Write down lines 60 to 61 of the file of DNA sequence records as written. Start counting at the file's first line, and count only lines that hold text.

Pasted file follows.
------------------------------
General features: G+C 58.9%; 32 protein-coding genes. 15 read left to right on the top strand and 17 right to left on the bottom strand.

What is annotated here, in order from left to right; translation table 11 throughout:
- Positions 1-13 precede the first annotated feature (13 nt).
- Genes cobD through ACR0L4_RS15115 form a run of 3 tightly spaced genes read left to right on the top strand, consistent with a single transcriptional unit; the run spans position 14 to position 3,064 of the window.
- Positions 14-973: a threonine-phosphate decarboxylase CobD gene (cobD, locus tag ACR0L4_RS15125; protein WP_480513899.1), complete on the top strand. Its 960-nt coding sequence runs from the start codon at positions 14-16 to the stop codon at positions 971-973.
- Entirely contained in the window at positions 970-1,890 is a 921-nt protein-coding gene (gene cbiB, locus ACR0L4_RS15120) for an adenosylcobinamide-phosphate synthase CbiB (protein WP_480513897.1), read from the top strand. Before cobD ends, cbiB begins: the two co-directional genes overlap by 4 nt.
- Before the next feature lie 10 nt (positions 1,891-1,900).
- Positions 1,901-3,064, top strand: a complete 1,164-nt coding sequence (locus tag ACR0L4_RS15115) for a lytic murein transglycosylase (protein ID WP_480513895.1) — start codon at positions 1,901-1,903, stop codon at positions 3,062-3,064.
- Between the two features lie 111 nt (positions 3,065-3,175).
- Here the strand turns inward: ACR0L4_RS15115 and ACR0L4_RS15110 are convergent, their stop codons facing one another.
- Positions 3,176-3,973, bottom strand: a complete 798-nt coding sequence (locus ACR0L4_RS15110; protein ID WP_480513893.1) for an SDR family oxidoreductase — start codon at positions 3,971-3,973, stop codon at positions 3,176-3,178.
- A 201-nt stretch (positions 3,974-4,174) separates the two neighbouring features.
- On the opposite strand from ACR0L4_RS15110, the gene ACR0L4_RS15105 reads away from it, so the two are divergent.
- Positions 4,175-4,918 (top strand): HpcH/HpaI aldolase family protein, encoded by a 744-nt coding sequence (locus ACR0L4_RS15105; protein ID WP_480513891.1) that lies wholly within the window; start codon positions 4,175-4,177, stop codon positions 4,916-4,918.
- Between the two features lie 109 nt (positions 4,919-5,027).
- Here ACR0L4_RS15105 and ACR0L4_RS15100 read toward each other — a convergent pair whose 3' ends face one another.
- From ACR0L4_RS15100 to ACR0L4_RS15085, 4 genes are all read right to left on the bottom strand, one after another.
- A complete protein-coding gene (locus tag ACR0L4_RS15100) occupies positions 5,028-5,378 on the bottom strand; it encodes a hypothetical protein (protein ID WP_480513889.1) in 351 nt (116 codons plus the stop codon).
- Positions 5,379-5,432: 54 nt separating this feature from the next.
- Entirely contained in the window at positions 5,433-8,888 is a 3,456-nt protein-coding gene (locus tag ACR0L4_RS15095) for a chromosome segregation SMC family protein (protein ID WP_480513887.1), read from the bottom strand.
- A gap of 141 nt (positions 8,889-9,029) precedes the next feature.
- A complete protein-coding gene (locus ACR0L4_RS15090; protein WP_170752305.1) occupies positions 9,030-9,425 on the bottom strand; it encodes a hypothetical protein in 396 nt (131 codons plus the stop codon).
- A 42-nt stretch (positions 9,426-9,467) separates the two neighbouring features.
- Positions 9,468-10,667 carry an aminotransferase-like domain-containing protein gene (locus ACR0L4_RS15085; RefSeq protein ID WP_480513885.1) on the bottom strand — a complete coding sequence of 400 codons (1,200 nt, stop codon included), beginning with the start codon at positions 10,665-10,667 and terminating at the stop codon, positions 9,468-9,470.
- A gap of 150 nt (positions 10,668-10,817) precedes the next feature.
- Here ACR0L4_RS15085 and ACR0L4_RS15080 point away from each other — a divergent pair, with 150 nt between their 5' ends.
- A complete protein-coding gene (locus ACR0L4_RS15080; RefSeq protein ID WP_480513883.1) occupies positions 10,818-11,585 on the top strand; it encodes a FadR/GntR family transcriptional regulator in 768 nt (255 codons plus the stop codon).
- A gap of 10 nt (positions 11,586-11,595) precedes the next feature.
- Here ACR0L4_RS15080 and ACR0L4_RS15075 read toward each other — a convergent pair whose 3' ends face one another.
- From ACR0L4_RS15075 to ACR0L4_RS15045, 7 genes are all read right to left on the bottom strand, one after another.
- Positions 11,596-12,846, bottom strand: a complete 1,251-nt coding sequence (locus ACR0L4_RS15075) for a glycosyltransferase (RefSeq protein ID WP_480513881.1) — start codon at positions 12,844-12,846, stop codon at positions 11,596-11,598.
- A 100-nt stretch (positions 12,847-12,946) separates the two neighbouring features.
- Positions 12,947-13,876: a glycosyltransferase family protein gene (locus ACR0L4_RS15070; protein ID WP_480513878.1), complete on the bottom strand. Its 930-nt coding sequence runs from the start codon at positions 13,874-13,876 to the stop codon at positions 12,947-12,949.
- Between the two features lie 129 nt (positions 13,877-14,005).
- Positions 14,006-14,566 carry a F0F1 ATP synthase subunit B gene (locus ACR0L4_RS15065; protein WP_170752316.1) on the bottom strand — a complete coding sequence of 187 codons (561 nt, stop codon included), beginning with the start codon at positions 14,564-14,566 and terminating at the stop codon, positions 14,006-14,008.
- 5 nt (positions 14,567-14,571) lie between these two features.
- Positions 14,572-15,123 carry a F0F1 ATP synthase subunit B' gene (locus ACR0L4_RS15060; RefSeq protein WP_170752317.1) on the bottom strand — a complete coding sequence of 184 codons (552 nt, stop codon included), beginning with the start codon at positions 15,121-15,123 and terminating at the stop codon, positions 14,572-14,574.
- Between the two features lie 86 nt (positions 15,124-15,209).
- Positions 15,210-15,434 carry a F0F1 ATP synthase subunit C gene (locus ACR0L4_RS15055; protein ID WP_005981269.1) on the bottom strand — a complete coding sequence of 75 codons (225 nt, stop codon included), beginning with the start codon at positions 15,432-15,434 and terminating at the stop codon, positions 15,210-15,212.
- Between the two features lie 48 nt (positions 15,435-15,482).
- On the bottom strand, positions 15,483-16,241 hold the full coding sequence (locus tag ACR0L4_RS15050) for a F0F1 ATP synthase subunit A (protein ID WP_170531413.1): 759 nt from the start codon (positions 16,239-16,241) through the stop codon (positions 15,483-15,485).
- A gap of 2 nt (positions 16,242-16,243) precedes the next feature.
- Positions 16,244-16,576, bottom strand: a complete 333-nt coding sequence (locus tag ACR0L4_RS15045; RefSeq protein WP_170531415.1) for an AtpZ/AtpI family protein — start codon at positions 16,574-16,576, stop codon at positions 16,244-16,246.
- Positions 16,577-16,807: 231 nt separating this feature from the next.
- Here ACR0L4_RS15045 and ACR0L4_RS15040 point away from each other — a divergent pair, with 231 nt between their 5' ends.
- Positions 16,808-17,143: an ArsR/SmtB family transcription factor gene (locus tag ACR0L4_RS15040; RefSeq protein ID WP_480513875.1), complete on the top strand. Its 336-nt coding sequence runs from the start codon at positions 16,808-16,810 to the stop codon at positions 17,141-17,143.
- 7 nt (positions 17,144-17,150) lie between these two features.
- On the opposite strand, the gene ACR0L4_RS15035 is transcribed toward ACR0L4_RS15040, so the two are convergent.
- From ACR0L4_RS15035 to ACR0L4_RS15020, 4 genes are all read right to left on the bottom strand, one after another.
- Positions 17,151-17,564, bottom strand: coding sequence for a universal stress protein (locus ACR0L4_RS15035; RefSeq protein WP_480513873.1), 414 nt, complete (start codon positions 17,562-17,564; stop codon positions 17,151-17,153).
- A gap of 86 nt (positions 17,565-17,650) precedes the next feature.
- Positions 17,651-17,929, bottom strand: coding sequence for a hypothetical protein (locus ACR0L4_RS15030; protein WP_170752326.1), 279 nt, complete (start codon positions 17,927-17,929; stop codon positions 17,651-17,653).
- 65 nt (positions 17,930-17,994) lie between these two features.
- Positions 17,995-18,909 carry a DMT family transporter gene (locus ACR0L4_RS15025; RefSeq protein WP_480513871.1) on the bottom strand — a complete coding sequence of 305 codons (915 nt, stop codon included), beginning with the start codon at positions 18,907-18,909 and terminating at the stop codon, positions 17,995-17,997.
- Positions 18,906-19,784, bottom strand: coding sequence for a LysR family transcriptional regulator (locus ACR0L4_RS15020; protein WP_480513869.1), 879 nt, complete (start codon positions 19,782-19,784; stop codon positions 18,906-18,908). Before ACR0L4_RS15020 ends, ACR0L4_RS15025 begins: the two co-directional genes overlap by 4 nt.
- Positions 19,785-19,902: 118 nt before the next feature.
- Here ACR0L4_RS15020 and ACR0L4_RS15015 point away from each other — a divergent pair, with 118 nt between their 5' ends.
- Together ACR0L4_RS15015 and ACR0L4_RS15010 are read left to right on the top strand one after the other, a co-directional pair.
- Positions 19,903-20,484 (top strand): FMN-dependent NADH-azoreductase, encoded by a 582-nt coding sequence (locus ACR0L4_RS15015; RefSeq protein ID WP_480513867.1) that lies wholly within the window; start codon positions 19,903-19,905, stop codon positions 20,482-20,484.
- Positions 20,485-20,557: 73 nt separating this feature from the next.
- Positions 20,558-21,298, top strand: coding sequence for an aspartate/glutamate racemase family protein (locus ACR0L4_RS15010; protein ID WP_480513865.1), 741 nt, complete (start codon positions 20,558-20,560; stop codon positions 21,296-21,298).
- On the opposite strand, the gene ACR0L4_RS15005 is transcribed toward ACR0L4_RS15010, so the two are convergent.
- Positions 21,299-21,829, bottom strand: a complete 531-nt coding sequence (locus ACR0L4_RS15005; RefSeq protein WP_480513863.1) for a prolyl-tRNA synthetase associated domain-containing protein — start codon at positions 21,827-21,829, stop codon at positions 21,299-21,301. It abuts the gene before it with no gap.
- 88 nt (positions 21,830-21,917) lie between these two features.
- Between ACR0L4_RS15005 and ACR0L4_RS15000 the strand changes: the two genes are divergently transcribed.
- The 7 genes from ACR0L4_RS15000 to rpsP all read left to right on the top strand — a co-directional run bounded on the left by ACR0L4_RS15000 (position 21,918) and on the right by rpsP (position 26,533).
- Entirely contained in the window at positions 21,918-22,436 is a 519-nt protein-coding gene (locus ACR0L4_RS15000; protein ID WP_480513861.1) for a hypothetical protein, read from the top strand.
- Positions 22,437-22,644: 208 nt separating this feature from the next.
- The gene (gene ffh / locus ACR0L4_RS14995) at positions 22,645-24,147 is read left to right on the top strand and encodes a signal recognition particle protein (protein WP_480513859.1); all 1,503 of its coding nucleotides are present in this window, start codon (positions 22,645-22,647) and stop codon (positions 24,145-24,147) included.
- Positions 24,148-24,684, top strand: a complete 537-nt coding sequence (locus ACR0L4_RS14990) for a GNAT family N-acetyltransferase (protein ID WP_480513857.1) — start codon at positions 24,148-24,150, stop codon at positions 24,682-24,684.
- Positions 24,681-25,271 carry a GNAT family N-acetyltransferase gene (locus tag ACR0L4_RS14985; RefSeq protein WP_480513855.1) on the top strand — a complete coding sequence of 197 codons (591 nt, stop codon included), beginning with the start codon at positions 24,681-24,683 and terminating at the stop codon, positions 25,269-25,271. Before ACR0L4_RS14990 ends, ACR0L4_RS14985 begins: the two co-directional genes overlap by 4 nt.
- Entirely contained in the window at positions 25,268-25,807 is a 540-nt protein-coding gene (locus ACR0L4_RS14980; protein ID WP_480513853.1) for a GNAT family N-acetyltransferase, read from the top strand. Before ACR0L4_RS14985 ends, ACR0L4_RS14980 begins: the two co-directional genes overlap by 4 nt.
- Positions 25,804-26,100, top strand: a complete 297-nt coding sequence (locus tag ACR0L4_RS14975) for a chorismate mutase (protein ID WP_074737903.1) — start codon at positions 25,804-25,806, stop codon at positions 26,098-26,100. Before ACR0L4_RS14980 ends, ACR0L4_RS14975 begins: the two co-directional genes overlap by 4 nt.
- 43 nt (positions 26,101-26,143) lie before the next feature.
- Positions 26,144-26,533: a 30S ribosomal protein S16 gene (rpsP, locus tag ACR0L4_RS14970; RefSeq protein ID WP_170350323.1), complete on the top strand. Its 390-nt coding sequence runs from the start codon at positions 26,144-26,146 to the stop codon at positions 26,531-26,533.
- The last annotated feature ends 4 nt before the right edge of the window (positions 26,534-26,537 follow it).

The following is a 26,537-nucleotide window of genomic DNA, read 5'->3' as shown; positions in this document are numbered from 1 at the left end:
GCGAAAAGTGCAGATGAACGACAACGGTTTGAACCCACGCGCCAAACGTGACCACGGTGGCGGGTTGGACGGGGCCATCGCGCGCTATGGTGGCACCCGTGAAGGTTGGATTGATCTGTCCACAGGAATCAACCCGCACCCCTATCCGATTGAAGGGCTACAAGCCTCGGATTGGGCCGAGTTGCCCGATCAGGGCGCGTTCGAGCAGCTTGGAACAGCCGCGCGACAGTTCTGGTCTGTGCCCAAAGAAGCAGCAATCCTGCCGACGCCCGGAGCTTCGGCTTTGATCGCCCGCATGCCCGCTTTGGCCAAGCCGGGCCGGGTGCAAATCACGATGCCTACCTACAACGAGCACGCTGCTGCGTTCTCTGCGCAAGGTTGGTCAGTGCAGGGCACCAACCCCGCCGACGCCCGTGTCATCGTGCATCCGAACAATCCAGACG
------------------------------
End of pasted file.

- Positions 20,485-20,557: 73 nt separating this feature from the next.
- Positions 20,558-21,298, top strand: coding sequence for an aspartate/glutamate racemase family protein (locus ACR0L4_RS15010; protein ID WP_480513865.1), 741 nt, complete (start codon positions 20,558-20,560; stop codon positions 21,296-21,298).